Privacy Advisor

UK—Amendments to the Privacy and Electronic Communications Regulations

June 1, 2011

By Antonis Patrikios

The Privacy and Electronic Communications (EC Directive)(Amendment) Regulations 2011 (the e-Privacy Regulations 2011) came into force on 26 May, implementing amendments to the e Privacy Directive (2002/58/EC) that were introduced by the Citizens Rights Directive (2009/136/EC).

They introduce important changes to the law governing privacy in electronic communications, including, among other changes, new data security requirements for telcos and Internet service providers (ISPs) and powers for the Information Commissioner’s Office (ICO) to audit compliance with these requirements; mandatory personal data breach notification rules for telcos and ISPs; new requirements for consent when storing or accessing information—including cookies—on the terminal equipment of end users; new rules on direct marketing e-mails that prohibit the sending of e-mails that contravene certain e-commerce law information disclosure requirements, and new ICO powers to impose monetary fines of up to £500,000 for serious breaches of the regulations, which the ICO has welcomed, especially in relation to unsolicited marketing calls and messages. 

New breach notification obligations for telcos and ISPs
The e-Privacy Regulations 2011 introduce new mandatory breach notification obligations for providers of public electronic communications services, such as telcos and ISPs. In all cases of a personal data breach, the ICO must be notified. In some cases, the subscriber or user must also be notified where there is a risk that the breach would adversely affect the personal data or privacy of that user or subscriber. Service providers must maintain an inventory of personal data breaches comprising the facts surrounding the breach, the effects of that breach and the remedial action taken. The ICO may audit the compliance of service providers and may impose a fixed civil monetary penalty of £1000 (reduced to £800 for early settlement) for noncompliance. Although the amount of this fine has been criticised for not being a meaningful deterrent, service providers will additionally remain at risk of attracting fines of up to £500,000 for data breaches that also constitute a serious breach of the Data Protection Act 1998.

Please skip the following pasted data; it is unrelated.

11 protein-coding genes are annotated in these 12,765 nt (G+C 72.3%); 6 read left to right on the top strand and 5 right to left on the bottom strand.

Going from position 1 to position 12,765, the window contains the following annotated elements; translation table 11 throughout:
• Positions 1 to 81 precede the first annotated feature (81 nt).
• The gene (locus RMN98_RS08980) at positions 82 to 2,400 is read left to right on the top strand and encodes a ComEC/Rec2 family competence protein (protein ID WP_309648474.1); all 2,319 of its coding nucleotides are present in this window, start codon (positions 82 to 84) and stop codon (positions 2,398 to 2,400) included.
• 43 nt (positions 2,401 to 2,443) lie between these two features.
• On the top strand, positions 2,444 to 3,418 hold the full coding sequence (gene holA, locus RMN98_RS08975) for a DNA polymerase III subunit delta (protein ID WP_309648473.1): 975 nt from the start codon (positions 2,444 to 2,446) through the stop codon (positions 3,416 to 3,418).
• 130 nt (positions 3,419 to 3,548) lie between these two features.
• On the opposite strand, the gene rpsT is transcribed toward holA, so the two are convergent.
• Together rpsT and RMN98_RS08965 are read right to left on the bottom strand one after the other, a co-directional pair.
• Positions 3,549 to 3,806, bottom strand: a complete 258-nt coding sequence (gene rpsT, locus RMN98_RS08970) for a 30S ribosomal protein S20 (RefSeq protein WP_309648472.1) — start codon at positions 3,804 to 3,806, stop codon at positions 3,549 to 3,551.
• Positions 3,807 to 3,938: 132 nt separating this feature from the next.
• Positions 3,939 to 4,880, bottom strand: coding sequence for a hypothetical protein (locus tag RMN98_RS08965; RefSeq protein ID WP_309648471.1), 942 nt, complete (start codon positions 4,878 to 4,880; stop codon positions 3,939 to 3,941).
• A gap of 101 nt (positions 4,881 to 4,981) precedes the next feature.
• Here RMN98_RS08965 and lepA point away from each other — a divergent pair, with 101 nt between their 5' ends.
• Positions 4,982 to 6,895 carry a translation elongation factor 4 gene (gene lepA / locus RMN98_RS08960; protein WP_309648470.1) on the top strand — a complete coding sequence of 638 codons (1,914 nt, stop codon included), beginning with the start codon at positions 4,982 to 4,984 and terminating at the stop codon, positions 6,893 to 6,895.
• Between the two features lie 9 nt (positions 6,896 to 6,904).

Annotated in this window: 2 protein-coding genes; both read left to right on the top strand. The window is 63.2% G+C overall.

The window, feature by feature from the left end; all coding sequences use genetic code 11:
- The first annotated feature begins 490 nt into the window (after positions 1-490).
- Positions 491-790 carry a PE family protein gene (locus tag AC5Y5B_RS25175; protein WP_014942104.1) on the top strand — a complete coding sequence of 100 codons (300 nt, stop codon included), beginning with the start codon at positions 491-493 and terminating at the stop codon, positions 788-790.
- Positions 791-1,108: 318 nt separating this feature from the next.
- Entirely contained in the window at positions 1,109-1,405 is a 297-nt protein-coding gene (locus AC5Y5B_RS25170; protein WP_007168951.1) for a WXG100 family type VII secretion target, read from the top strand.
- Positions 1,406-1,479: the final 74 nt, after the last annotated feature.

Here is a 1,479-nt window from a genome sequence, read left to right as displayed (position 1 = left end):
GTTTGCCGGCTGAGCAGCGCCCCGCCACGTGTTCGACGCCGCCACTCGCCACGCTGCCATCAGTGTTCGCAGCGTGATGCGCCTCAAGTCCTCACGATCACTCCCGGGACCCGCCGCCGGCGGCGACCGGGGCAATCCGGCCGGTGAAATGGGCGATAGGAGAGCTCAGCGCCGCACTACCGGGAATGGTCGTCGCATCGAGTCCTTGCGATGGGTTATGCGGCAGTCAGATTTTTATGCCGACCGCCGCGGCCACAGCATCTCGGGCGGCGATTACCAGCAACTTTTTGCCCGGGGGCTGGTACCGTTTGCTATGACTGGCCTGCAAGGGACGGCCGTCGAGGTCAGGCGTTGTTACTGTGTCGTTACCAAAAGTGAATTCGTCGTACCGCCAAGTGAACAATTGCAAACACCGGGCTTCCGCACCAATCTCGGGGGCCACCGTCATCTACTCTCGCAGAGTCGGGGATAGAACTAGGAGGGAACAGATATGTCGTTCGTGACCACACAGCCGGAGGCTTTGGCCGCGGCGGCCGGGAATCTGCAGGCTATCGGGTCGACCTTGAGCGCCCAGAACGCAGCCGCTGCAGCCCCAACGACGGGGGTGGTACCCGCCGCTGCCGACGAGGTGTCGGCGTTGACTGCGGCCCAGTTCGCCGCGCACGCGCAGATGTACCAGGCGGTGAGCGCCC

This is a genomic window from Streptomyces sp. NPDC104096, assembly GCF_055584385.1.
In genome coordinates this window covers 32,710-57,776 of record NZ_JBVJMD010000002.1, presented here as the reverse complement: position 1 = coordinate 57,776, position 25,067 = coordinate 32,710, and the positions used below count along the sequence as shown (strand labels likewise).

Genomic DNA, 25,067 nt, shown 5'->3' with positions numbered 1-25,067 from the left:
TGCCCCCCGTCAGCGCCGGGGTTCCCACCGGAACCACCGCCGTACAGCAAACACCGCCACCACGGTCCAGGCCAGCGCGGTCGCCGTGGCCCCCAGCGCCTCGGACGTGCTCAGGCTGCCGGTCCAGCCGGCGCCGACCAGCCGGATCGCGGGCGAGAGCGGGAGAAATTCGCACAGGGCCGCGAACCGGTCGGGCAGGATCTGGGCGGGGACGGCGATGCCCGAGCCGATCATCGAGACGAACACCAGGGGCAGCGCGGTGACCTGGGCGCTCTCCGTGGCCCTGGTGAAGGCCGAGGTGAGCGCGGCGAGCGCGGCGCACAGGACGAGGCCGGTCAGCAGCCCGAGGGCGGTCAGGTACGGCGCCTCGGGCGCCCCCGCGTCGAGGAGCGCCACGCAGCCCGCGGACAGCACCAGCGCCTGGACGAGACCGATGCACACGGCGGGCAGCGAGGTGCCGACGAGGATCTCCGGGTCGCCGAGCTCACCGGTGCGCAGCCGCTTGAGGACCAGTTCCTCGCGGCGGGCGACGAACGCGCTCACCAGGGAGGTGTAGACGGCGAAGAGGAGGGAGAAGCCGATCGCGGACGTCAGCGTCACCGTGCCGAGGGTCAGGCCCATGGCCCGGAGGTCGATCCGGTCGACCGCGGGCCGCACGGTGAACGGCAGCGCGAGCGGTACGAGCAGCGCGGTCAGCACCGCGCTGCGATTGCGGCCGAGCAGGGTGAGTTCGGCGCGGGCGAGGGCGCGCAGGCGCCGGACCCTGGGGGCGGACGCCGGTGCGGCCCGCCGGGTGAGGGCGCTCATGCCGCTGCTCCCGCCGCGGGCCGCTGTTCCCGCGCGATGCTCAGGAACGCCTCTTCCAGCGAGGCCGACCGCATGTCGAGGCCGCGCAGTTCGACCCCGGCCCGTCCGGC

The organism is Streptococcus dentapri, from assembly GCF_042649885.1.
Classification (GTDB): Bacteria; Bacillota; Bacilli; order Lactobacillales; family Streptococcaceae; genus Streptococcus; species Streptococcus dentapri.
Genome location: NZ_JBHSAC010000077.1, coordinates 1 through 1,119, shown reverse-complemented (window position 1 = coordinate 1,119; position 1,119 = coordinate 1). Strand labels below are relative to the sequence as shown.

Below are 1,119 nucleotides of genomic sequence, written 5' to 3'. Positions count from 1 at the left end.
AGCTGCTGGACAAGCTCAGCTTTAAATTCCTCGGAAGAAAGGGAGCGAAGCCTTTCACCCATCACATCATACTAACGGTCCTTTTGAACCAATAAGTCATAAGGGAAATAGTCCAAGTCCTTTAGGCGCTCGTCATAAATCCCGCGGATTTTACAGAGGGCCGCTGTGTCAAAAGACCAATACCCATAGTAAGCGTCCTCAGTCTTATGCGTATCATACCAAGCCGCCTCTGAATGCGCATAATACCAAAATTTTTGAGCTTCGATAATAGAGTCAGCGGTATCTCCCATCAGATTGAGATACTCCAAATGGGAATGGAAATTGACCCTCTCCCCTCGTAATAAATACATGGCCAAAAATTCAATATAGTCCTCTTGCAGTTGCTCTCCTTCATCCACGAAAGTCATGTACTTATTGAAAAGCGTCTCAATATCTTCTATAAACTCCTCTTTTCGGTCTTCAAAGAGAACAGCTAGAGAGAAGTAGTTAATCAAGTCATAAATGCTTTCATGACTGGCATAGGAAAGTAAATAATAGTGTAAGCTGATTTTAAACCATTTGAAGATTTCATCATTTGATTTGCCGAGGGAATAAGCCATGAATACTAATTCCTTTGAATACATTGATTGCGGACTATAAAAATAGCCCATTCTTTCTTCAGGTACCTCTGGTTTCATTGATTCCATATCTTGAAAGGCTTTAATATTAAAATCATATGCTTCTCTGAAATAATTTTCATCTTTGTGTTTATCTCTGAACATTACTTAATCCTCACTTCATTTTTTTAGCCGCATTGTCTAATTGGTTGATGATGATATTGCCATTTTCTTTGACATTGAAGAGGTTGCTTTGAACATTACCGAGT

New requirements for cookie “consent”
The e-Privacy Regulations 2011 introduce a controversial new rule governing the storage of or access to information stored on the terminal equipment of end users, including the use of cookies. As expected, the new rule requires the “consent” of the subscriber or user, but new Regulation 6 clarifies that consent may be signified by a subscriber who amends or sets controls on the Internet browser which the subscriber uses (or similar application) to signify consent.

On 9 May the ICO published guidance on the new cookie rule, urging website operators to act now to implement ways to obtain visitors' consent to cookies. While browser settings will play an important role in obtaining visitors' consent in the longer term, in the ICO’s opinion, current browser settings are insufficient to obtain consent and, therefore, in the interim, website operators are responsible for implementing their own consent solutions. The ICO, therefore, encourages website operators to assess what cookies are served through the website—and how intrusive they are—and to consider and implement appropriate consent solutions for compliance with the new rule.

Antonis Patrikios  is a senior associate at Field Fisher Waterhouse and a member of  its Privacy and Information Law Group. He may be reached at